We were quite simply better than Manchester City after the break. We put them under a lot of pressure in that second half and Barnes was at the centre of it. Those poor City defenders, £30m plus Eliaquim Mangala particularly, had no answer to our Somerset born Austrian under-20 international striker who cost us almost a sixtieth of that amount.

Barnes played in Ings with a delightful pass but Ings just couldn't get control of the ball. Then Ings was onto a Barnes knock down with his shot unluckily going just wide.

Much of the play was down the far end, and you just wondered time and again whether we'd get that chance to turn it round completely. I recall looking up at the big screen as the ball went out of play. There were just over 70 minutes gone and I reckoned I'd have taken 2-1 down going into the last 20 minutes had it been offered before kick off.

City weren't coping with us at all well and on 81 minutes I swear the upper tier at the South end of the stadium was left shaking.

Both of our central defenders, who had outstanding games, played their parts. It came from a free kick taken by Jason Shackell. Barnes, yet again, won the ball in the air. It rebounded off Michael Keane back to Barnes who hit a first time shot into the far corner. If England goalkeeper Hart was at fault with our first, he had absolutely no chance with the second.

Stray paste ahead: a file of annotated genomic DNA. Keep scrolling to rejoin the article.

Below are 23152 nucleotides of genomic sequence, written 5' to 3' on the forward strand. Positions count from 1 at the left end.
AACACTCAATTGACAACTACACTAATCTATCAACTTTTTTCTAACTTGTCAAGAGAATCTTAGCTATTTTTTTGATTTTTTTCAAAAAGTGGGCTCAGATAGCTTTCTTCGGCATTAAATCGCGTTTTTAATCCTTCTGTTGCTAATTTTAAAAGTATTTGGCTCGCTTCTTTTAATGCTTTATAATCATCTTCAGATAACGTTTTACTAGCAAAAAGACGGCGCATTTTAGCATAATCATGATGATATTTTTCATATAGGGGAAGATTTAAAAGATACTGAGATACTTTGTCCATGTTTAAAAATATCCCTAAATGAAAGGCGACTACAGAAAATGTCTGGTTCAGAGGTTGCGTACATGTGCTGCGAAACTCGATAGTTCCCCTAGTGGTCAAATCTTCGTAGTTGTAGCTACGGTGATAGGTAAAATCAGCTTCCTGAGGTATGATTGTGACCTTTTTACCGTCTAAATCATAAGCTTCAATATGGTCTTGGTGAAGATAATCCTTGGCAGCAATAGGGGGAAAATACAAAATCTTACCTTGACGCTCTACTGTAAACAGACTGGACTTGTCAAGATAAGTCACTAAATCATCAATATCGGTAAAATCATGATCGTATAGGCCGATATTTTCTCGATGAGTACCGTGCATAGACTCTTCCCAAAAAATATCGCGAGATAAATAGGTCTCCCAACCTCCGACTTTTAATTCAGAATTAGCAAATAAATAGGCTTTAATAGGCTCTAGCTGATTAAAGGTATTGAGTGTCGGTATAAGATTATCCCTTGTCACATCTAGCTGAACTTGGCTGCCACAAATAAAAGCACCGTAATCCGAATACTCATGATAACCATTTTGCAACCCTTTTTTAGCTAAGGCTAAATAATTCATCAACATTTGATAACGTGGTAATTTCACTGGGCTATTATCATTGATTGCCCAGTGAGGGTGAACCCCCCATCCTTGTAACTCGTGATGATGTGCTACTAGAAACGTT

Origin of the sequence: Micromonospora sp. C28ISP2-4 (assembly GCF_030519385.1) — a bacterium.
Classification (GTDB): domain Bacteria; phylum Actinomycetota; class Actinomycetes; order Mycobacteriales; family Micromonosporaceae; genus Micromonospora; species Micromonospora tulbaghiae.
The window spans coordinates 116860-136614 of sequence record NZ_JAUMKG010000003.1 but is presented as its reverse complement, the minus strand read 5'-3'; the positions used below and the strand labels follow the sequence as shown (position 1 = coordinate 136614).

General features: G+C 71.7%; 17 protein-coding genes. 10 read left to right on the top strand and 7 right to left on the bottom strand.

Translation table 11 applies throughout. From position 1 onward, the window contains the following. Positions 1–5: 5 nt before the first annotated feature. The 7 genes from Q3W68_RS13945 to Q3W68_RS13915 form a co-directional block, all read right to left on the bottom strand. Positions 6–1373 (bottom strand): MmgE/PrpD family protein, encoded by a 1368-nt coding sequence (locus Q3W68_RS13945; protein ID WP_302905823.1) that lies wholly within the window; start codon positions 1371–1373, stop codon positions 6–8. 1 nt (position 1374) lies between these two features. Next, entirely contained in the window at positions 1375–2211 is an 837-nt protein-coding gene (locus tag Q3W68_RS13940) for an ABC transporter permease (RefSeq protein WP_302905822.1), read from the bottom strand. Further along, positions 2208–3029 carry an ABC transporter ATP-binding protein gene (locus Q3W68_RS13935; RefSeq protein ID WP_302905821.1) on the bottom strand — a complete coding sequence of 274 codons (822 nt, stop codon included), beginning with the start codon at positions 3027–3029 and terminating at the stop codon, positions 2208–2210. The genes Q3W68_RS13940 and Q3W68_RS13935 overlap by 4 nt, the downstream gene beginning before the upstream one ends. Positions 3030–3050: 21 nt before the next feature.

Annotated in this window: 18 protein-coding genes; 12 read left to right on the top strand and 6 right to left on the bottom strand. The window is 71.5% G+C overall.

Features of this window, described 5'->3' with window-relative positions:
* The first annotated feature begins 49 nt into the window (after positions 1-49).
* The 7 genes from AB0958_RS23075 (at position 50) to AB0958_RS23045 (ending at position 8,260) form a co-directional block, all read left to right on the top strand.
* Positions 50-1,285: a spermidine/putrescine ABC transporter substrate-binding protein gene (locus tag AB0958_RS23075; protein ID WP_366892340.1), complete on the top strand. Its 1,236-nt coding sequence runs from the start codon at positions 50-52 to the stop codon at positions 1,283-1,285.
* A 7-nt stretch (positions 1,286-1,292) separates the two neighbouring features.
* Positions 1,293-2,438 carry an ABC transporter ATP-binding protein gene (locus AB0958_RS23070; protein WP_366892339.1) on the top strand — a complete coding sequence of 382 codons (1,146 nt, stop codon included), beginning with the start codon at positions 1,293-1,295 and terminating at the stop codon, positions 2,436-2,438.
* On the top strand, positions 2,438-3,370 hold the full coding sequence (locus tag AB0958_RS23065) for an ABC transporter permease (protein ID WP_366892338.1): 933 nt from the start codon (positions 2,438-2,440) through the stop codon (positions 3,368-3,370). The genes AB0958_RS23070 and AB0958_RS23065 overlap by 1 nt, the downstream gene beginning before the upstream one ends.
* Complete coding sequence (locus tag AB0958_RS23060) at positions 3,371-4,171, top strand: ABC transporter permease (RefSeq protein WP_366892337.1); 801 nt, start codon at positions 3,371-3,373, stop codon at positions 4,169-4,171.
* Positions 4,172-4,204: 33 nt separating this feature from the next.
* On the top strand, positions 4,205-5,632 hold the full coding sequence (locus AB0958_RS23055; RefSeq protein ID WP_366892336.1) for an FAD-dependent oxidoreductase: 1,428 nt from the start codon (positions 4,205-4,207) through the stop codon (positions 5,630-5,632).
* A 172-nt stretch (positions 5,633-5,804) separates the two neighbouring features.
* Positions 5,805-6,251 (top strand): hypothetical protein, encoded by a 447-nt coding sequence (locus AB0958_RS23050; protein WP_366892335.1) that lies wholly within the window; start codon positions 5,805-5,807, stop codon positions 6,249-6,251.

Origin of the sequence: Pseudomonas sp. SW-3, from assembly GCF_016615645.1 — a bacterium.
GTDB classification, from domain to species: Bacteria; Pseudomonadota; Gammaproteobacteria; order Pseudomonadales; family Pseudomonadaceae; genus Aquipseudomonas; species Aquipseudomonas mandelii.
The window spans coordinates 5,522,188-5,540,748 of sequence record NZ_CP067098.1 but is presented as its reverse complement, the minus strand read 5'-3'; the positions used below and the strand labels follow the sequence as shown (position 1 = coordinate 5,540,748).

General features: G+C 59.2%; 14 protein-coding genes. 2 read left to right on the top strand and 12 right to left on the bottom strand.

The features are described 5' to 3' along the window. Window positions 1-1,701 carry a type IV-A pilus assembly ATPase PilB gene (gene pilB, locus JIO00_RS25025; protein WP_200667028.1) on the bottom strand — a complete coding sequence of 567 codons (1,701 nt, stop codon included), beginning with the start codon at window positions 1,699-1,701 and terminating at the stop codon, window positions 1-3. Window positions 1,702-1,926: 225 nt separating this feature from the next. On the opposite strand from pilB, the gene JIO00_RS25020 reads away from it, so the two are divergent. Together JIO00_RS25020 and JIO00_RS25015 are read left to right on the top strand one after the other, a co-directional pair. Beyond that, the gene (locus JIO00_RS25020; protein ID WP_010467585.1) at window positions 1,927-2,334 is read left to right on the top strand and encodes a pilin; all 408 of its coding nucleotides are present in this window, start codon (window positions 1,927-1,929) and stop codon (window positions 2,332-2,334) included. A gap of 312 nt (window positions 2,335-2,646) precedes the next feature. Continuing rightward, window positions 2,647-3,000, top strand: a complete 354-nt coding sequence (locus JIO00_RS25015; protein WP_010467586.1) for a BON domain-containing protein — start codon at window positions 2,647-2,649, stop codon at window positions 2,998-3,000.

I jumped to my feet; I almost paused for a few seconds as 2-1 changed to 2-2 on the big screen before celebrating with all the other Burnley fans with the stand clearly moving.

"Have we scored it too early?", John, sat next to me said. I knew what he meant. We were surely now going to be put under amazing pressure by these wounded all stars.

Not at all was the answer. Heaton had one routine save to make from substitute Stevan Jovetic and so desperate were the home side that they even sent on Sally Webster's son-in-law.

It was Burnley going for the winner and it was only Burnley who looked like they might get it as we took the game to City. We didn't get it but there was not one moment of panic up to the end of the 90 minutes.

Now there were five more minutes to go. I thought Jimmy Mac was back as we took the ball into the corners. No way were we going to let this point slip. Television pictures show an animated Dyche clearly telling the players to get back into those corners as he signalled ten or maybe twenty seconds to go.

Long before Friend blew his whistle I'd become supremely confident we'd got the point and so it proved. We'd seen them off; they had nothing more to throw at us.

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The Summerbee Bar before the game and before the home fans were sulking

What an amazing way to end an amazing year for our football club. We had an astonishing second half to last season, winning 49 points, and are now showing the Premier League that we have far more to offer than some of the pundits have suggested.